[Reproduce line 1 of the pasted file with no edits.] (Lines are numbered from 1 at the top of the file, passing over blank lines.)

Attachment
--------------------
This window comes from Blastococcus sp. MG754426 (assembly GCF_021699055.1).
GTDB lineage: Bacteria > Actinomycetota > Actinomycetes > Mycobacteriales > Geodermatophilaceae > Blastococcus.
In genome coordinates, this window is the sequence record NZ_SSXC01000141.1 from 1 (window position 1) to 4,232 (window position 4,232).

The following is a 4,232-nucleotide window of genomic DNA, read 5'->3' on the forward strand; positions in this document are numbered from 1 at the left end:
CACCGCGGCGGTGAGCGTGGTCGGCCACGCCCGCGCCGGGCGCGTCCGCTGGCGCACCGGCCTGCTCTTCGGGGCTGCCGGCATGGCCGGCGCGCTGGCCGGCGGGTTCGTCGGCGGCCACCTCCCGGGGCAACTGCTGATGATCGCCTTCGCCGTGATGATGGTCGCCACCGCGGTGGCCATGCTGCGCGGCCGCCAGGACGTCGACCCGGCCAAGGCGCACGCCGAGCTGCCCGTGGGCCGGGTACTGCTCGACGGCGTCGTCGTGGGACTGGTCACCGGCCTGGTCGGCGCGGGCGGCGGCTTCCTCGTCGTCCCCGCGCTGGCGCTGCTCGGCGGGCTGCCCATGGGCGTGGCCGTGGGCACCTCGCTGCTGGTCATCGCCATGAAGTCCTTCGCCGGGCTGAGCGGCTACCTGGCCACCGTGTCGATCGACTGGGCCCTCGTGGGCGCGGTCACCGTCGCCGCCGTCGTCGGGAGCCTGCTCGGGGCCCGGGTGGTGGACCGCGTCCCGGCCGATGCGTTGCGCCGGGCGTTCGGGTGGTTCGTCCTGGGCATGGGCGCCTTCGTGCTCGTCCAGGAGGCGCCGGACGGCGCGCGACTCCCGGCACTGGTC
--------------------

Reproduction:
This window comes from Blastococcus sp. MG754426 (assembly GCF_021699055.1).